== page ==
“I couldn’t wait to get home and help the students. It was like THIS – all of this has been for this moment right here. I would go to meetings and I would sketch my students’ projects and try to find solutions for them.”

Even though the writing was on the wall so to speak, it took one of her students to hammer the point home. “She came up to me and said, ‘you need to do this for real.’”

The next day while driving to work, a phrase popped into her mind: Reimagine, Enjoy, Aspire, and Learn. After work she told her husband she had come up with the acronym for the school: REAL. “My husband, who thinks most ideas are dumb just said, ‘brilliant’, and then of course, I said, ‘Shit, I don’t know anything about opening a school.’”

Over the next couple of months, Marinaccio networked like crazy. She reached out to funders, community leaders, teachers and more. Before she knew it she had 15 teachers saying they were willing to teach a class or more if she needed it and a commercial real estate location. She was on her way to raising $30K in crowdfunding through MoolaHoop, a crowdfunding source by and for women. With some money in the bank and her former student and now partner, Tina Cho, on board they launched REAL on March 19, 2014.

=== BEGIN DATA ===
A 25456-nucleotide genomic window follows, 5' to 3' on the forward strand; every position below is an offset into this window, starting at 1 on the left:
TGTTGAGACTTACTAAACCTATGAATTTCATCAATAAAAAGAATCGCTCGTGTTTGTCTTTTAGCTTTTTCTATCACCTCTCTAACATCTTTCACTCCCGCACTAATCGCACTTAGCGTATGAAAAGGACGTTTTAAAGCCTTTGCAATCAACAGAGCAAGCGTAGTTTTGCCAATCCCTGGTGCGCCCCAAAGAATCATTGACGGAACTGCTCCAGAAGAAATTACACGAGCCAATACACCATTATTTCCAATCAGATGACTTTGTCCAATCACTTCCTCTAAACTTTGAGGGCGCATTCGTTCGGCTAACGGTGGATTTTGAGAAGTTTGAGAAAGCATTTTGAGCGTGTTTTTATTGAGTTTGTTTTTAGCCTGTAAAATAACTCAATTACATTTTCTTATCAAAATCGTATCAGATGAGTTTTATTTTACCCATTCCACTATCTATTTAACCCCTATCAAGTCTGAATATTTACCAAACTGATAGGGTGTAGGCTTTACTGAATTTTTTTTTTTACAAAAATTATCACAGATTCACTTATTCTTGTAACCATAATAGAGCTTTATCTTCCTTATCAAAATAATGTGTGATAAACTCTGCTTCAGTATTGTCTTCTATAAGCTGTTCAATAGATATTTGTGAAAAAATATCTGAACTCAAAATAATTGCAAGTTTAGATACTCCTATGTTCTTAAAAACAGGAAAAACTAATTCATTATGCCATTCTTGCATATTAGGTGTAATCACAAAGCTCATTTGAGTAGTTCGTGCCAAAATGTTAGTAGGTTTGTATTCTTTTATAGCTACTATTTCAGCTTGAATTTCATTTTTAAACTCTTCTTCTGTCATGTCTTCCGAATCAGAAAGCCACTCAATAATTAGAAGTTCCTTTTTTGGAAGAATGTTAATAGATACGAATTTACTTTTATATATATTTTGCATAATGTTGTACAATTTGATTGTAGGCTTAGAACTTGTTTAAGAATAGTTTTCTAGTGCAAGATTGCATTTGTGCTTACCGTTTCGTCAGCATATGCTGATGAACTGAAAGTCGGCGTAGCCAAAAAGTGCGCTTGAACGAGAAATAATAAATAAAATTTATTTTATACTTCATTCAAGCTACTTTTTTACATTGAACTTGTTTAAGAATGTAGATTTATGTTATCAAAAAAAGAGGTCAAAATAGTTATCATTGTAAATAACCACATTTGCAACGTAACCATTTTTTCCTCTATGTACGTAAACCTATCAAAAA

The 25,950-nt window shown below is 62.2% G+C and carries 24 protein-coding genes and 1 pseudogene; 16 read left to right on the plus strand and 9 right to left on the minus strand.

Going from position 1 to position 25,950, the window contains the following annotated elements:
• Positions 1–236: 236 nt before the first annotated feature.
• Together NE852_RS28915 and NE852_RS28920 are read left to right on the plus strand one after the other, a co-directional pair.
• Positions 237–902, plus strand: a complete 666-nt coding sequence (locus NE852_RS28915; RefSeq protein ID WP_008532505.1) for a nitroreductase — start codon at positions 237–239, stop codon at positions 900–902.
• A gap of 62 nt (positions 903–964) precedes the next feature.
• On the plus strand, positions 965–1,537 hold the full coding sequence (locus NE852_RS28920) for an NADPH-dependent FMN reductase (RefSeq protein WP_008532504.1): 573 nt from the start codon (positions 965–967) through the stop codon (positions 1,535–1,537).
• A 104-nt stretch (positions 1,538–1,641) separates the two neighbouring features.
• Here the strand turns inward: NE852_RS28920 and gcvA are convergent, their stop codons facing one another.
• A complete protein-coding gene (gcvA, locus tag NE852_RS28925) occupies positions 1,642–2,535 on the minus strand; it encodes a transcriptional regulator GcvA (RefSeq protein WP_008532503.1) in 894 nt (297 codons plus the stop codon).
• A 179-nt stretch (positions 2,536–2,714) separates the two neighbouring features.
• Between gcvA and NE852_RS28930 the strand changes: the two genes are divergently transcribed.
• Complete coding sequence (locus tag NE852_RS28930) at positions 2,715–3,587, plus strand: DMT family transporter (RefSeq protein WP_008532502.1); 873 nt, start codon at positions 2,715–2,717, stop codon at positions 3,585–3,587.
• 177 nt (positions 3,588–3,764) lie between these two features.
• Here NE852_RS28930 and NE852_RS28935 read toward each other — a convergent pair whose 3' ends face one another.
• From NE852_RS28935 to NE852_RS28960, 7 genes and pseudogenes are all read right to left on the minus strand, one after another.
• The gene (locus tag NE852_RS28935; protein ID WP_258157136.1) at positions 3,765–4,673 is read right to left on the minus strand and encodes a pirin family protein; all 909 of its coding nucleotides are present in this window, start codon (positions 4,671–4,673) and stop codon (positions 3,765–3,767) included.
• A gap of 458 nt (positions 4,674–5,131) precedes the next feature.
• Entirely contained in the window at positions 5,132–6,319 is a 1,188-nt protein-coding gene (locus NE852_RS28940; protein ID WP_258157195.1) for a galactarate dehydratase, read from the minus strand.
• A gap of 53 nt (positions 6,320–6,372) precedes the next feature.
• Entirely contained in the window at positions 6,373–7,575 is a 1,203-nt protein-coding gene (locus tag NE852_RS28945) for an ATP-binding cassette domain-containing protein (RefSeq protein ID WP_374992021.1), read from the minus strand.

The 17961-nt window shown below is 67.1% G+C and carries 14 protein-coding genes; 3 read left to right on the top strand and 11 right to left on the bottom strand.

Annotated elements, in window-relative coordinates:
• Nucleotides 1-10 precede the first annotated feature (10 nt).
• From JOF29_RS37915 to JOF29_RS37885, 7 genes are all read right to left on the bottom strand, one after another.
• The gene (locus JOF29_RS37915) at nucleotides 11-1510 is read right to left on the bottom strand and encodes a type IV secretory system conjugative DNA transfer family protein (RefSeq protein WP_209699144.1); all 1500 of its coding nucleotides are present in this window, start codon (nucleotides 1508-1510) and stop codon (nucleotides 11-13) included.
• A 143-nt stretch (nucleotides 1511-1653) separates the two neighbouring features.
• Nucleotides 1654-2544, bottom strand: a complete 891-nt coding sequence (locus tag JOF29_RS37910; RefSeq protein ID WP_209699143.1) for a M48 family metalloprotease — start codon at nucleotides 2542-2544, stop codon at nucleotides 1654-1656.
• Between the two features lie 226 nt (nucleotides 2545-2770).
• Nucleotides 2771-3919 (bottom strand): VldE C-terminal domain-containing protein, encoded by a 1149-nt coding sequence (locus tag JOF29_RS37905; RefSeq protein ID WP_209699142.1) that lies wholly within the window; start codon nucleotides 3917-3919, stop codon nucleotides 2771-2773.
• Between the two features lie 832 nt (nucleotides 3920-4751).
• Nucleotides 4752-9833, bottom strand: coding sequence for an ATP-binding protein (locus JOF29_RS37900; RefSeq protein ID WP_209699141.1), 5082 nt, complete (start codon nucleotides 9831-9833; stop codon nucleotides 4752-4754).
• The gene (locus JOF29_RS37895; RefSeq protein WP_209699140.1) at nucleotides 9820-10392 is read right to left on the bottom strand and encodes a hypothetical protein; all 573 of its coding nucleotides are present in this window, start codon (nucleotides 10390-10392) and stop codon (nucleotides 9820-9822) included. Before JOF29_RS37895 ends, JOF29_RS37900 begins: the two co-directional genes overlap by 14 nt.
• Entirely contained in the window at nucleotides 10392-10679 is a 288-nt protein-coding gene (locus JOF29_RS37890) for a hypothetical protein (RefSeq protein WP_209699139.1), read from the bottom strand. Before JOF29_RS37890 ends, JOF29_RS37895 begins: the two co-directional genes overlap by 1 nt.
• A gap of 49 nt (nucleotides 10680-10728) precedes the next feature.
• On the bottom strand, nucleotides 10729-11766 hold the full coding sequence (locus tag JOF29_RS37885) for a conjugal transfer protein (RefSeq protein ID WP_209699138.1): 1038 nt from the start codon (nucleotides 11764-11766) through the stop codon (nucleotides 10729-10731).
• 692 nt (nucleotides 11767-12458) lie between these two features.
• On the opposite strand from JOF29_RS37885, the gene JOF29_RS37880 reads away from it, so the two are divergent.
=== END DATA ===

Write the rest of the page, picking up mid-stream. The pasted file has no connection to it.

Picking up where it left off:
“I knew that if I didn’t try it, I would always regret it.”

It wasn’t easy but she kept moving forward. Her motto when she hit stumbling blocks was simply, “I gotta do it.”

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REAL’s 4th of July parade float

Today, REAL Creative Space occupies 1250 square feet in Los Angeles’ Westchester Triangle near LAX. REAL offers workshops and camps for adults and kids ages 5-18, that combine people’s current interests with their desire to learn art. A recent summer camp, MineCraft –ing, which focused on the popular game but combined the artist styles of Mondrian and Picasso was hugely successful. Marinaccio still works at Warner Bros., teaches at Otis College of Art & Design, but now also co-manages REAL and teaches Freelance 101, the graphic design class that launched this amazing art school.